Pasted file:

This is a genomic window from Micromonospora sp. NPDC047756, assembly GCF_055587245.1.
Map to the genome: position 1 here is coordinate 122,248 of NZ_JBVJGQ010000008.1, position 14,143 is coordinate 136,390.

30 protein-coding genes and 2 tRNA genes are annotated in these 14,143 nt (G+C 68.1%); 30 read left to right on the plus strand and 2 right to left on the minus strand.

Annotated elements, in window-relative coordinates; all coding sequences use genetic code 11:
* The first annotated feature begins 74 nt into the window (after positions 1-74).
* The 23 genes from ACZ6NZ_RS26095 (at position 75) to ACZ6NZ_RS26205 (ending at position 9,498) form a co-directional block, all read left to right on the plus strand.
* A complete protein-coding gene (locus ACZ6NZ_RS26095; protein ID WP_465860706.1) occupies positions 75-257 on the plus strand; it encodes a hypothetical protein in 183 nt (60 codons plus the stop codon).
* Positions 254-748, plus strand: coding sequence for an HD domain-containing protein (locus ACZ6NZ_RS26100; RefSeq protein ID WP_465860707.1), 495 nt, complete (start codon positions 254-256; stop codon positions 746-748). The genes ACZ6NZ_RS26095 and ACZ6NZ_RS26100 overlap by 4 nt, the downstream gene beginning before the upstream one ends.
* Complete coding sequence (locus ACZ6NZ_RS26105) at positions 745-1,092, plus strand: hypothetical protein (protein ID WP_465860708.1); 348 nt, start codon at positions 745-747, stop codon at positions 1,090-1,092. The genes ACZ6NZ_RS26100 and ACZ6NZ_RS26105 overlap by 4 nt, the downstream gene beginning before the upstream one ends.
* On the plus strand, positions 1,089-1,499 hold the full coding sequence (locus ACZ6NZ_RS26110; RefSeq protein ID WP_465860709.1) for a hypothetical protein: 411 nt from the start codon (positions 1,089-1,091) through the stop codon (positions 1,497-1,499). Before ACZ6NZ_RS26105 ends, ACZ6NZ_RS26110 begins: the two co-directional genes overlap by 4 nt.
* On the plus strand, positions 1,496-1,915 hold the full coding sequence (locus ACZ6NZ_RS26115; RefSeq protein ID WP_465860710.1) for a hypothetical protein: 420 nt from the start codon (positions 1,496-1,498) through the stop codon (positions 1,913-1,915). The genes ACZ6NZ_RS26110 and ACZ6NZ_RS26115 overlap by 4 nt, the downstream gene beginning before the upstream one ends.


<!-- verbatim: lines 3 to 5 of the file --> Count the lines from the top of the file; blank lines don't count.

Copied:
30 protein-coding genes and 2 tRNA genes are annotated in these 14,143 nt (G+C 68.1%); 30 read left to right on the plus strand and 2 right to left on the minus strand.

Annotated elements, in window-relative coordinates; all coding sequences use genetic code 11:
* The first annotated feature begins 74 nt into the window (after positions 1-74).